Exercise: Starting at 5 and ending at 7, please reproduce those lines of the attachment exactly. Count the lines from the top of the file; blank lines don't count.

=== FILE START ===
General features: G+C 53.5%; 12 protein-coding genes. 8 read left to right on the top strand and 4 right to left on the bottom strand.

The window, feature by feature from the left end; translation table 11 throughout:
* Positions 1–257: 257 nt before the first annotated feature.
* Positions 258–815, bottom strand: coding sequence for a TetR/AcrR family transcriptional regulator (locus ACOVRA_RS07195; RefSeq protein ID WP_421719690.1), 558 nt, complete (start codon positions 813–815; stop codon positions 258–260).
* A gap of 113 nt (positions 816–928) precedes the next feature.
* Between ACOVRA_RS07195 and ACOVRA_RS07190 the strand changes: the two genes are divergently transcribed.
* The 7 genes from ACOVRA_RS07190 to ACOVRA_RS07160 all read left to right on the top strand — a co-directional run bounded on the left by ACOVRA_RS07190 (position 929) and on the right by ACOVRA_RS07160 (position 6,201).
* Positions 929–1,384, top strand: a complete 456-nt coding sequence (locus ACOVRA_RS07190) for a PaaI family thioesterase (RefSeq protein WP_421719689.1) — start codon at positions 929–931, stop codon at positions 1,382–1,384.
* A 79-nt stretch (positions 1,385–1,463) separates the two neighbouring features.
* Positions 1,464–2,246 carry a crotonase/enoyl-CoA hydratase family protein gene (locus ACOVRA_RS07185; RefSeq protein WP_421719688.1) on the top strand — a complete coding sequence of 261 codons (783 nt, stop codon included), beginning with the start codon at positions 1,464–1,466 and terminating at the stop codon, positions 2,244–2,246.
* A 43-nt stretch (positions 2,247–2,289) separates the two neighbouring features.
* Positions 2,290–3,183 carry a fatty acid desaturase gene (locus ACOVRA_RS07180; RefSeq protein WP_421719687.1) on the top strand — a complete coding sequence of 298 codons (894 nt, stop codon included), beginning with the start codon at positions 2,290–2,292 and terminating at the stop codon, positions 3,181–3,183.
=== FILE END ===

* A gap of 113 nt (positions 816–928) precedes the next feature.
* Between ACOVRA_RS07195 and ACOVRA_RS07190 the strand changes: the two genes are divergently transcribed.
* The 7 genes from ACOVRA_RS07190 to ACOVRA_RS07160 all read left to right on the top strand — a co-directional run bounded on the left by ACOVRA_RS07190 (position 929) and on the right by ACOVRA_RS07160 (position 6,201).